Growing up, "Black boy joy" isn’t something I would have seen regularly among my peers. My conditioning from the bedrock of Chicago’s south side was to avoid “being soft,” displaying emotion and expression.
When I think of them now, the destructive ideas about Blackness and masculinity that infiltrated my mind were no more than a fallacy: Don’t be too joyful, watch how much you smile, watch how you dress, display strength at all times, don’t show too much emotion, disarm everyone around you, don’t be too aggressive and definitely don’t seem too happy. These are just a few tainted lessons Black men are often taught.
But I’m a proud Black boy with joy, in line with the popular social media movement that embodies positive representation within Black male culture. #Blackboyjoy is a movement of fearlessness and fun, showcasing proud young Black men celebrating a variety of unexpected accomplishments. From fresh new hair do's, fishing, performing theater, wearing gender-neutral clothing and expressing their love of animals and nature. There is an immense pleasure in seeing us represented in a variety of ways outside of the stereotypical norm. Not only am I adherent to “Black Boy Joy,” I’ve graduated to the sentiments of being “Black Boy Fly.”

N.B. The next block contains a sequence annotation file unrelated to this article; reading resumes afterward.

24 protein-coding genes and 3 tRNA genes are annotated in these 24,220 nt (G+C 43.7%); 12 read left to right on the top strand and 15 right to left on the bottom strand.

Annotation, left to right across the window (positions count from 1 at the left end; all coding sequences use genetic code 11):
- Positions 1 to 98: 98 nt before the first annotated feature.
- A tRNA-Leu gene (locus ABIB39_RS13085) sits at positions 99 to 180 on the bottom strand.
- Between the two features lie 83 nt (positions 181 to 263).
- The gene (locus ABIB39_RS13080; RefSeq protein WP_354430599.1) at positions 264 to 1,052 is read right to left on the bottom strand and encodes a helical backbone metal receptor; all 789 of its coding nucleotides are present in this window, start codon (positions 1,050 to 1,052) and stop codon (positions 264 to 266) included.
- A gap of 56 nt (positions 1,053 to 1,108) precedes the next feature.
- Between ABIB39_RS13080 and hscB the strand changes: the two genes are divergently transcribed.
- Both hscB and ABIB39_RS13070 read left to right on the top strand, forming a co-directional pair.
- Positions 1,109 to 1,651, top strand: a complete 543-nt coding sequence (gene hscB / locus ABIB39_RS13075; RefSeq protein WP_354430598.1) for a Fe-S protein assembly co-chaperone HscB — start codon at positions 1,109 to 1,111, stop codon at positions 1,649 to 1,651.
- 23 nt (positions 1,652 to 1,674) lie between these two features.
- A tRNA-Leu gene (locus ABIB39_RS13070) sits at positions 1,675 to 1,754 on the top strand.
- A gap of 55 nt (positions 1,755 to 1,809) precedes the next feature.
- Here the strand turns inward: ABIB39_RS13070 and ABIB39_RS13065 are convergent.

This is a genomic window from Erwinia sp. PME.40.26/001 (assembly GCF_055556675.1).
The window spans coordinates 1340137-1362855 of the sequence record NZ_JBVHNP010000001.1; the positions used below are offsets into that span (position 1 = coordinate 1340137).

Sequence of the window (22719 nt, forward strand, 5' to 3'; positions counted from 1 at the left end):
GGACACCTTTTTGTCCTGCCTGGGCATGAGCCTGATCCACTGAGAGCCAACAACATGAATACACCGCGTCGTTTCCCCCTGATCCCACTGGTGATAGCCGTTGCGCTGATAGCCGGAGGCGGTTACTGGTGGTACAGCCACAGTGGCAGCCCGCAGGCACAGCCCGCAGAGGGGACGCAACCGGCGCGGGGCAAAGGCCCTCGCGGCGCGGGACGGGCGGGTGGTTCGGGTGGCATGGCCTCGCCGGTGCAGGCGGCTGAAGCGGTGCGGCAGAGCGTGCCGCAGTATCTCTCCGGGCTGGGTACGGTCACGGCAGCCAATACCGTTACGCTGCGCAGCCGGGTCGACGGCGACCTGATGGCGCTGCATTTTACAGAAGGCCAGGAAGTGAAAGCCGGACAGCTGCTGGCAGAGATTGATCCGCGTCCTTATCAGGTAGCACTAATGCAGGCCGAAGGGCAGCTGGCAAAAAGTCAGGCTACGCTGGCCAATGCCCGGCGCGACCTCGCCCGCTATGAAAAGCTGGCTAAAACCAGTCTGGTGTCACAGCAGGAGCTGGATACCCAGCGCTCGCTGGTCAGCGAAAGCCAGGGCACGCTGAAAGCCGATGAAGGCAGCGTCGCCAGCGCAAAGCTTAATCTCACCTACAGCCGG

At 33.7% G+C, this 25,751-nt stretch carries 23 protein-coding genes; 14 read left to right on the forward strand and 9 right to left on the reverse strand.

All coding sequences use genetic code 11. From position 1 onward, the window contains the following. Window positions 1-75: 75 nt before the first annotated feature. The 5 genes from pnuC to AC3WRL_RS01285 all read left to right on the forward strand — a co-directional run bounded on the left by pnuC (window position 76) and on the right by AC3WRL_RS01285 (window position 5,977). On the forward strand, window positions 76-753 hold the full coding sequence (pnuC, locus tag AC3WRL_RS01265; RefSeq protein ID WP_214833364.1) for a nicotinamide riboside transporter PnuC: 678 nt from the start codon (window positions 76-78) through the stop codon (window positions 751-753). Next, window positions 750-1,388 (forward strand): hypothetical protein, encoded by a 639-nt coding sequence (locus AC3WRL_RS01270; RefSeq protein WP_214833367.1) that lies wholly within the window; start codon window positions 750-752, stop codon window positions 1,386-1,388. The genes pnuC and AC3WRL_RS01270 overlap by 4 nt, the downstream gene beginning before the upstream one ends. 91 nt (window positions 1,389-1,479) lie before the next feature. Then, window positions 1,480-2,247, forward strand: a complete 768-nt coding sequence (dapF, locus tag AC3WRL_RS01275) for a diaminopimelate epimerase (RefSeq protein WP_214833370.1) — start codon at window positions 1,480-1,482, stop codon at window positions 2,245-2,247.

My friend Joshua Renfroe wanted to capture this movement and his new photo book, Black Boy Fly is a creative showcase of immense identity and power. It displays Black men being represented in a multi-faceted, melanin filled rainbow, and I’m honored to have co-produced this book with him.
“To Black men specifically, don’t forget you have exceeded expectations,” Renfroe told me recently. “You have been brought into a system that is not built for you to succeed. But this is for us. This is to be a little cocky. This is for all of us to take pride in who we are. This book is a celebration.”
Black Boy Fly, by Joshua Renfroe, and designed by Fred Sands IV, is available at Thecuratorynyc.com.
Stylists: Donnell Baldwin, Sydnee Paige, Raeana Anaiis and Erica Boisaubin.
Producers: TJ Ali Bowden and Adam LaPalio
This article originally appeared on VICE US.